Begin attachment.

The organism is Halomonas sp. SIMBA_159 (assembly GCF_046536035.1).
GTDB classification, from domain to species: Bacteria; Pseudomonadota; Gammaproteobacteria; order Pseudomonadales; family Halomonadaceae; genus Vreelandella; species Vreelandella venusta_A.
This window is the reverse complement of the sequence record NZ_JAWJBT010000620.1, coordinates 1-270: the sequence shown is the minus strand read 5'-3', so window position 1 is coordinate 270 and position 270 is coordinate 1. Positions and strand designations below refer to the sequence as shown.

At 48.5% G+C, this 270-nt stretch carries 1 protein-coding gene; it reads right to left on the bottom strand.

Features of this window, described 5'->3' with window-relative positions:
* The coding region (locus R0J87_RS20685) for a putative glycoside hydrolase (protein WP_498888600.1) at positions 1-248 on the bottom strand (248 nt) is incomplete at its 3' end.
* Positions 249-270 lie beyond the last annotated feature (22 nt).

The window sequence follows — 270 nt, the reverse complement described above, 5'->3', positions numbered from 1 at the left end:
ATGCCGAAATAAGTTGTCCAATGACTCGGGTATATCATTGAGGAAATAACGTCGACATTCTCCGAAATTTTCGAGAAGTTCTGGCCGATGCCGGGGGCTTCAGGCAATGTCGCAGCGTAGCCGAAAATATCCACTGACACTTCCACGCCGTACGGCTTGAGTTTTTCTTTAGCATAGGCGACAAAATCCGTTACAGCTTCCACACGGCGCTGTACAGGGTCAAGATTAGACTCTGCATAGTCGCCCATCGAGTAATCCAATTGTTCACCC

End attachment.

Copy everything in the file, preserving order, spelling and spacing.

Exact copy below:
The organism is Halomonas sp. SIMBA_159 (assembly GCF_046536035.1).
GTDB classification, from domain to species: Bacteria; Pseudomonadota; Gammaproteobacteria; order Pseudomonadales; family Halomonadaceae; genus Vreelandella; species Vreelandella venusta_A.
This window is the reverse complement of the sequence record NZ_JAWJBT010000620.1, coordinates 1-270: the sequence shown is the minus strand read 5'-3', so window position 1 is coordinate 270 and position 270 is coordinate 1. Positions and strand designations below refer to the sequence as shown.

At 48.5% G+C, this 270-nt stretch carries 1 protein-coding gene; it reads right to left on the bottom strand.

Features of this window, described 5'->3' with window-relative positions:
* The coding region (locus R0J87_RS20685) for a putative glycoside hydrolase (protein WP_498888600.1) at positions 1-248 on the bottom strand (248 nt) is incomplete at its 3' end.
* Positions 249-270 lie beyond the last annotated feature (22 nt).

The window sequence follows — 270 nt, the reverse complement described above, 5'->3', positions numbered from 1 at the left end:
ATGCCGAAATAAGTTGTCCAATGACTCGGGTATATCATTGAGGAAATAACGTCGACATTCTCCGAAATTTTCGAGAAGTTCTGGCCGATGCCGGGGGCTTCAGGCAATGTCGCAGCGTAGCCGAAAATATCCACTGACACTTCCACGCCGTACGGCTTGAGTTTTTCTTTAGCATAGGCGACAAAATCCGTTACAGCTTCCACACGGCGCTGTACAGGGTCAAGATTAGACTCTGCATAGTCGCCCATCGAGTAATCCAATTGTTCACCC